Do you know the difference between success and significance? I know a lot of people who believe they are successful because they have everything they want. They have added value to themselves. But I believe significance comes when you add value to others—and you can’t have true success without significance. I came to this conclusion while working on my book Your Road Map for Success, in which I wanted to define success. I habitually file good quotes and stories I come across, and then reference them when writing a book. In preparation for the book, I pulled out every quote I ever filed—137 quotes to be exact—on the topic of success. I laid them out on the table and carefully thought through them. After six months I came to understand that success is:
knowing your purpose in life, growing to your maximum potential sowing seeds that benefit others.
The big question is: Once you’ve learned something, do you have a heart to share it with others, or do you hold it for yourself? Success is indeed a journey, but if you stop at adding value to yourself, you miss the reward of significance. Here are a few of my observations about the journey to significance. This journey takes time. It is a process that requires patience and commitment. Success is usually the steppingstone to significance. There has to be a certain amount of success in people’s lives before they are willing to take the step to significance, where they ask themselves, “What else is there in life beyond professional and monetary success?” Pursuing significance takes us out of our comfort zone. Significance is not attainable in a natural way. Let me describe to you the difference of what I think natural and unnatural is: I don’t think you glide or fall into significance. You don’t wake up one day and say to yourself, “I’m significant.” Significance takes us out of comfortable territory into uncomfortable territory. Rusty Rustenbach, in his pastoral article Giving Yourself Away, hits this topic out of the park. He writes, “You and I live in an age when only a rare minority of individuals desire to spend their lives in pursuit of objectives which are bigger than they are. In our age, for most people, when they die it will be as though they never lived.” Once significance is sensed, nothing else will satisfy. I think Katherine Graham put it best: “To love what you do and feel that it matters—how could anything be more fun?” I know a lot of people who love what they do but don’t feel it matters much. And I know some people who don’t love what they do but do feel it matters. But when you can love what you do and feel that it is making a difference in the lives of others, now you have the right combination.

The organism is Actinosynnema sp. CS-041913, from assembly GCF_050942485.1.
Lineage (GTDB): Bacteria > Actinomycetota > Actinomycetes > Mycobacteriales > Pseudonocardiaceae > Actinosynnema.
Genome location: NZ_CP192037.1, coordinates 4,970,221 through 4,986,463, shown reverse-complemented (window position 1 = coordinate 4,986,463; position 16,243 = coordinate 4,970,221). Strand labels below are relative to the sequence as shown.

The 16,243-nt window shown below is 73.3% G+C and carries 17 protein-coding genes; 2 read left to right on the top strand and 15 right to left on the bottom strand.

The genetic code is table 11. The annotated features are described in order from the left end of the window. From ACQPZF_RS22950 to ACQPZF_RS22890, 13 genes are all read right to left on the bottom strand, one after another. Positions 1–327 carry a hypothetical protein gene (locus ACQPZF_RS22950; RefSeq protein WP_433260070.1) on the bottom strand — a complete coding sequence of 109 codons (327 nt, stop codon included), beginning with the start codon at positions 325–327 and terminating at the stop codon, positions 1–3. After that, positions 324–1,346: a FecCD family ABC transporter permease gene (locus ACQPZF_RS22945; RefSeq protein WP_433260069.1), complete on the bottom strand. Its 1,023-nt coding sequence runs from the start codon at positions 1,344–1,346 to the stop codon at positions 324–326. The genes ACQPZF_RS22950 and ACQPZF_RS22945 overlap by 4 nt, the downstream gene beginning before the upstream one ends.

Five Differences Between Success and Significance 1. Motives
With success, my motives may be selfish; with significance, my motives cannot be selfish. Significance and selfishness are incompatible. When I was a young pastor, I would go to a church and look at my laypeople, and my first thought—as wrong as it was—was, What can they do to help me? As I matured, it turned around where I would think, What can I do to help them? In my experience, motives matter because: • Selfish people seldom find significance. • When you help others, you help yourself. When you help yourself, you may not help others. • As Solomon wrote in Proverbs 23:7, “As [a man] thinketh in his heart, so is he.”
With success, my influence is limited; with significance, my influence is unlimited. Here’s an anonymous quote I found that will help illustrate: “When you influence a child, you influence a life. When you influence a father, you influence a family. When you influence a leader, you influence all who look to him or her for leadership.”
Success can last a lifetime; significance can last several lifetimes. People who desire significance value time. They evaluate what they do with their time, and they invest their time wisely. M. Scott Peck said, “Until you value yourself, you won’t value your time. Until you value your time, you will not do anything with it.”
Success asks, “How can I add value to myself?” Significance asks, “How can I add value to others?” My evolution from selfishness to significance went something like this: What can others do for me? → What can I do for myself? → What can I do for others? → What can I do with others, for others?
If I pursue success, my joy is the result of my success; if I pursue significance, my joy is the result of others’ success. Very frequently I’m asked what motivates me. And I tell you, I crossed the line a few years ago where the success of other people is a higher reward to me than my own success. Why is it so rewarding for me to add value to others? First, it’s my calling. Second, it’s so productive to get beyond myself and to help people grow and develop. And third, it’s rewarding for me because it pleases God.